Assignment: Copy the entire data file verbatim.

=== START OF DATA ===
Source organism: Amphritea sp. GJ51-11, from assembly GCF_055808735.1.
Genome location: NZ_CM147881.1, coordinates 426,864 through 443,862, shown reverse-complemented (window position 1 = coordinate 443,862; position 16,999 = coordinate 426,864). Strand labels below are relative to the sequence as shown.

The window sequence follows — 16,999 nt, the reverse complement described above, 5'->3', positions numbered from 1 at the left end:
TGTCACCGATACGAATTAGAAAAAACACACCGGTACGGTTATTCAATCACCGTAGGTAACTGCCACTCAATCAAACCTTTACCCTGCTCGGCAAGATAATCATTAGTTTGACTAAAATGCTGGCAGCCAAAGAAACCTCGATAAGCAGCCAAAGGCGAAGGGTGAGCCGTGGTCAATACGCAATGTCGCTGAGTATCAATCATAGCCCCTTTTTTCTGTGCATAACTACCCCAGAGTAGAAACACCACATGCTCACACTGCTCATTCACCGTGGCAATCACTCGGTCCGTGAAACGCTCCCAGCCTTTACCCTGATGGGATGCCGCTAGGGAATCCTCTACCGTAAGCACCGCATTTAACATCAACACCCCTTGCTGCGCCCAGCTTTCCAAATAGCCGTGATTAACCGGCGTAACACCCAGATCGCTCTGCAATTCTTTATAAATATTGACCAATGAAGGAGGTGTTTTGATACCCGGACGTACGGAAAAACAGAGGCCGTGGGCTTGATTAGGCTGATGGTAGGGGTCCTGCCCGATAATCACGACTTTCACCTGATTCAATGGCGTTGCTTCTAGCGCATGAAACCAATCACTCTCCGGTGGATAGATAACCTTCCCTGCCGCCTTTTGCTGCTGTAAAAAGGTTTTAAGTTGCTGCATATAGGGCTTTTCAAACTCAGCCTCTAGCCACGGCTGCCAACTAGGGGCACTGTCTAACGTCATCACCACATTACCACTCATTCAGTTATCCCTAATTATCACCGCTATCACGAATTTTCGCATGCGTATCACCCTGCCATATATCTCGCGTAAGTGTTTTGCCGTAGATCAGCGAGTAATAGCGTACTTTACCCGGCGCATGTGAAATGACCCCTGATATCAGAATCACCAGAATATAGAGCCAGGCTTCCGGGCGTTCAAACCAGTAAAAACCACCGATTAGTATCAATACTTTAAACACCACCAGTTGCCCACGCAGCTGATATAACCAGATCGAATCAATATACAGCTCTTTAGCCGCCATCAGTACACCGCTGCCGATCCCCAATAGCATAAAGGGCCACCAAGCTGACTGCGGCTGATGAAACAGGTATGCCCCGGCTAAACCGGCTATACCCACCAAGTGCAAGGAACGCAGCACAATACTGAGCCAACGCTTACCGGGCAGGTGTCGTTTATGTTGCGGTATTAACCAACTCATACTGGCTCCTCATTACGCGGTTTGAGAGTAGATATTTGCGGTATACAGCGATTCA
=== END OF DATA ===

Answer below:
Source organism: Amphritea sp. GJ51-11, from assembly GCF_055808735.1.
Genome location: NZ_CM147881.1, coordinates 426,864 through 443,862, shown reverse-complemented (window position 1 = coordinate 443,862; position 16,999 = coordinate 426,864). Strand labels below are relative to the sequence as shown.

The window sequence follows — 16,999 nt, the reverse complement described above, 5'->3', positions numbered from 1 at the left end:
TGTCACCGATACGAATTAGAAAAAACACACCGGTACGGTTATTCAATCACCGTAGGTAACTGCCACTCAATCAAACCTTTACCCTGCTCGGCAAGATAATCATTAGTTTGACTAAAATGCTGGCAGCCAAAGAAACCTCGATAAGCAGCCAAAGGCGAAGGGTGAGCCGTGGTCAATACGCAATGTCGCTGAGTATCAATCATAGCCCCTTTTTTCTGTGCATAACTACCCCAGAGTAGAAACACCACATGCTCACACTGCTCATTCACCGTGGCAATCACTCGGTCCGTGAAACGCTCCCAGCCTTTACCCTGATGGGATGCCGCTAGGGAATCCTCTACCGTAAGCACCGCATTTAACATCAACACCCCTTGCTGCGCCCAGCTTTCCAAATAGCCGTGATTAACCGGCGTAACACCCAGATCGCTCTGCAATTCTTTATAAATATTGACCAATGAAGGAGGTGTTTTGATACCCGGACGTACGGAAAAACAGAGGCCGTGGGCTTGATTAGGCTGATGGTAGGGGTCCTGCCCGATAATCACGACTTTCACCTGATTCAATGGCGTTGCTTCTAGCGCATGAAACCAATCACTCTCCGGTGGATAGATAACCTTCCCTGCCGCCTTTTGCTGCTGTAAAAAGGTTTTAAGTTGCTGCATATAGGGCTTTTCAAACTCAGCCTCTAGCCACGGCTGCCAACTAGGGGCACTGTCTAACGTCATCACCACATTACCACTCATTCAGTTATCCCTAATTATCACCGCTATCACGAATTTTCGCATGCGTATCACCCTGCCATATATCTCGCGTAAGTGTTTTGCCGTAGATCAGCGAGTAATAGCGTACTTTACCCGGCGCATGTGAAATGACCCCTGATATCAGAATCACCAGAATATAGAGCCAGGCTTCCGGGCGTTCAAACCAGTAAAAACCACCGATTAGTATCAATACTTTAAACACCACCAGTTGCCCACGCAGCTGATATAACCAGATCGAATCAATATACAGCTCTTTAGCCGCCATCAGTACACCGCTGCCGATCCCCAATAGCATAAAGGGCCACCAAGCTGACTGCGGCTGATGAAACAGGTATGCCCCGGCTAAACCGGCTATACCCACCAAGTGCAAGGAACGCAGCACAATACTGAGCCAACGCTTACCGGGCAGGTGTCGTTTATGTTGCGGTATTAACCAACTCATACTGGCTCCTCATTACGCGGTTTGAGAGTAGATATTTGCGGTATACAGCGATTCA